When it comes to the Internet and net neutrality, ensuring transparency promises to enhance the evolution of this dynamic market. Imposing heavy-handed rules about how providers can operate will only hinder it.
The Internet is not just a "market". It's a medium, and a method of transmission to the general public. And in this country, the precedent is that public media are the property of us all, which is why the government licenses it. It's a funny thought that the electromagnetic spectrum is owned, but it surely is, at least that portion of frequencies used by television and cell phones and walkie talkies and everything else. Accordingly, as ISPs are in the same electromagnetic frequency business, why should they not be subject to regulation, and why should the public good not be protected from ISPs? Nothing in those soggy 500 words even addressed that question, let alone answered it.
Come on, free marketeers, at least make it look like you're trying.
Posted by mrbrent at 9:10 AM
April 20, 2010
kids too fatFor once I concur with the Department of Defense — US kids these days are just too fat:
National security is threatened by the sharp rise in obesity rates for young people over the last 15 years, the group Mission: Readiness contends. Weight problems are now the leading medical reason that recruits are rejected, the group says, and thus jeopardize the military's ability to fill its ranks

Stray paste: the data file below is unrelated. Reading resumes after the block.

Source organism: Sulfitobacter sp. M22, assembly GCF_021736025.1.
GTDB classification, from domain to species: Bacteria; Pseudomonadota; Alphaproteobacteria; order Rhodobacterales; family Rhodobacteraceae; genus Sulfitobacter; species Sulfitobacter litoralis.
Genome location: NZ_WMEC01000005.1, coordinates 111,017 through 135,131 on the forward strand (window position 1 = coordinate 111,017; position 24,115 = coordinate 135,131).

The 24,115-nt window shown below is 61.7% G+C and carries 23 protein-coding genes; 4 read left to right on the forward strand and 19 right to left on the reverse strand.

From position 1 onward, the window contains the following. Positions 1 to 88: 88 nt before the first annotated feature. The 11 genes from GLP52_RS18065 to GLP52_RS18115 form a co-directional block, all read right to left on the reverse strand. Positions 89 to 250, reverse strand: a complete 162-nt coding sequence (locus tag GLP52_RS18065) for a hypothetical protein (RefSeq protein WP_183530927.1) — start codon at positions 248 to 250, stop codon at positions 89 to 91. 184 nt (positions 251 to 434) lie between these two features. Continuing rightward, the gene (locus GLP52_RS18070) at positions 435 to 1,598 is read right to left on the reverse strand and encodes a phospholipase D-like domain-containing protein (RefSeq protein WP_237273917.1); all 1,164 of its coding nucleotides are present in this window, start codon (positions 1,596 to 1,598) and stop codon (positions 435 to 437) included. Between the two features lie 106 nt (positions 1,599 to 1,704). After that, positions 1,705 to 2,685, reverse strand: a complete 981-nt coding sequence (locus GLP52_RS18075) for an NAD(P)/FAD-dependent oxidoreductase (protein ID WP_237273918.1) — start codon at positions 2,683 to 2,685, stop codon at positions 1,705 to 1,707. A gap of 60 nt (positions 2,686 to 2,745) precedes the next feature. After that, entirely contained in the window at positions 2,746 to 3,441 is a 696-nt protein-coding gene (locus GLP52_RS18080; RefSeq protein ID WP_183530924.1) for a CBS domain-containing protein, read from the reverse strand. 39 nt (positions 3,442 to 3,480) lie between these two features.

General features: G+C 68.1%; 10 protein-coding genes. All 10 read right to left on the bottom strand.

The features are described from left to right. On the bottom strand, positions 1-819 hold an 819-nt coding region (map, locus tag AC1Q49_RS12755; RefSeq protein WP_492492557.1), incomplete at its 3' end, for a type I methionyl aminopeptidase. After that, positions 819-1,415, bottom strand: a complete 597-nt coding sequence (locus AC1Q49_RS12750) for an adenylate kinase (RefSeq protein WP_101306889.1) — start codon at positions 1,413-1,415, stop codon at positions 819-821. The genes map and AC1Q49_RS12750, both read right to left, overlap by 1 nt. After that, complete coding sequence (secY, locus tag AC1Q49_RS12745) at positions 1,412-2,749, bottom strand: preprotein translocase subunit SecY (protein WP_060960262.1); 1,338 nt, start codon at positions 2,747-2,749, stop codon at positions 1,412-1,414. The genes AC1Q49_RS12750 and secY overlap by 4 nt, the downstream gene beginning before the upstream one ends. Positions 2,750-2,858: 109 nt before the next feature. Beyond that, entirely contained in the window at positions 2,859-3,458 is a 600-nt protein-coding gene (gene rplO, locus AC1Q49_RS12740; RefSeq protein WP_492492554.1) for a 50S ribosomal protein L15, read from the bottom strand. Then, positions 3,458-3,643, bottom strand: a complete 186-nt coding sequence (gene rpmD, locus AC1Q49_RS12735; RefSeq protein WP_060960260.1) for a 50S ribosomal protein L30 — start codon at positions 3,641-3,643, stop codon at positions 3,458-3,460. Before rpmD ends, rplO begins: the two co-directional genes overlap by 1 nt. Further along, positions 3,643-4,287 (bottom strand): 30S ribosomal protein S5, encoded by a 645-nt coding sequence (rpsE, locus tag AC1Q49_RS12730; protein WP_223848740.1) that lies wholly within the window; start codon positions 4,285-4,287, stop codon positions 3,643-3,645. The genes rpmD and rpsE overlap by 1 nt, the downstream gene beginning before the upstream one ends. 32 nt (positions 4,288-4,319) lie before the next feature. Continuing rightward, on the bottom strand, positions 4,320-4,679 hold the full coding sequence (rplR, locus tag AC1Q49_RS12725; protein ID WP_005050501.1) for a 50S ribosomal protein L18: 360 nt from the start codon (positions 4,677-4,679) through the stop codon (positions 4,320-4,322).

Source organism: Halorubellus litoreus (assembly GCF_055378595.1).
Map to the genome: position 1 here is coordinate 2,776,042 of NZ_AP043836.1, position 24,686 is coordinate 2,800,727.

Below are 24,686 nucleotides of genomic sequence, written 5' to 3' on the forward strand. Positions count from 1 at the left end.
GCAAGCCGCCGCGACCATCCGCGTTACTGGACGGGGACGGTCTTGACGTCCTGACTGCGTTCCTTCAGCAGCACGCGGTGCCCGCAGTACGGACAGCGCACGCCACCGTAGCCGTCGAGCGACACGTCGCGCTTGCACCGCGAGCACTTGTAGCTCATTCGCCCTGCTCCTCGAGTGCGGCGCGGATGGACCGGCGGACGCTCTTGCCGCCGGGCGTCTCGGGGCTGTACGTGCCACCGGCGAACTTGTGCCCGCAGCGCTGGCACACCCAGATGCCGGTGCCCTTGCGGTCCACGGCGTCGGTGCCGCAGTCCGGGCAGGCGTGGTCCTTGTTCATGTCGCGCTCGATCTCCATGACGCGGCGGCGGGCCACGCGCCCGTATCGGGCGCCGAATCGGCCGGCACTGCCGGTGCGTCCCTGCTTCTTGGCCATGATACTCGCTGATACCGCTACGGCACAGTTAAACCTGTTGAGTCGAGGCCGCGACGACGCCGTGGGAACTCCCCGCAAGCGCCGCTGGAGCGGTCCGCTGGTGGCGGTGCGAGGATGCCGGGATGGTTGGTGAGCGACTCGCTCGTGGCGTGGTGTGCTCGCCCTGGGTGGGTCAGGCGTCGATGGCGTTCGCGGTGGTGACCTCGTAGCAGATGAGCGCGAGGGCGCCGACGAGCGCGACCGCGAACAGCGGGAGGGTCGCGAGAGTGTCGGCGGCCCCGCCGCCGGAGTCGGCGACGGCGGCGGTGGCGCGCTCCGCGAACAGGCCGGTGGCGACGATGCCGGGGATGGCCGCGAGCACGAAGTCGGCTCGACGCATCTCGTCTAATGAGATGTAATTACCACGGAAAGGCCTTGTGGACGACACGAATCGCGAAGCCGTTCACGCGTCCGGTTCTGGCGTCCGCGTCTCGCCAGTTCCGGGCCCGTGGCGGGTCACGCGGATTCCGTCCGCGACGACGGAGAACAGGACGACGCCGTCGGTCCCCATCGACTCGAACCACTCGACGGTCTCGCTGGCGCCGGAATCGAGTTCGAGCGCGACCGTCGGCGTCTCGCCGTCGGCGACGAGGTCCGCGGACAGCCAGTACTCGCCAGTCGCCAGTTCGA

This is kind of like, oh we should get around to worrying about climate change some day, and then you blink and there are polar bears drowning because the ice floes all melted.
And why are kids fat? Fast food? Processed food? High fructose corn syrup? It'll take hindsight to tell for sure, but I say, "Yes, yes and yes."
Candidates for DoD contracts to solve this problem: Michael Pollan and Jamie Oliver.
Posted by mrbrent at 9:05 PM
tomasky on neener neenerAnother rhetorical tactic is subjected to a healing dose of sunlight in this piece by Michael Tomasky on the false equivalence between right wing/left wing violence:
This would be hilarious if it weren't so twisted and frankly juvenile. Some of you simply have to have an answer for everything that throws the matter back in the faces of liberals. For every charge made against the right, you have to find a case that proves that liberals do it too. And then, when that case isn't covered in the press to the same degree a case emanating from the right is covered - which on planet Earth is understandable because it's simply not as dramatic a case - you then get to toss in the accusation that the liberal media won't cover it. It's all really pathetic.
I point this out not as some condemnation of the knuckleheads that engage in this sophistry, but rather as a gentle nudge towards actual conversation/arguments unpoisoned by idiotic schoolyard Am Not You Are! Because in a lot of these issues (like the one Tomasky writes about, the conservative blindspot to burgeoning right wing domestic terrorism) are valid and worthy of discussion. And maybe I'm wrong on these issues, or my beliefs could use fine-tuning, but we'll never know if the other side is mostly interested in Evil Genius Conversation-Winners like sticking one's fingers in one's ears.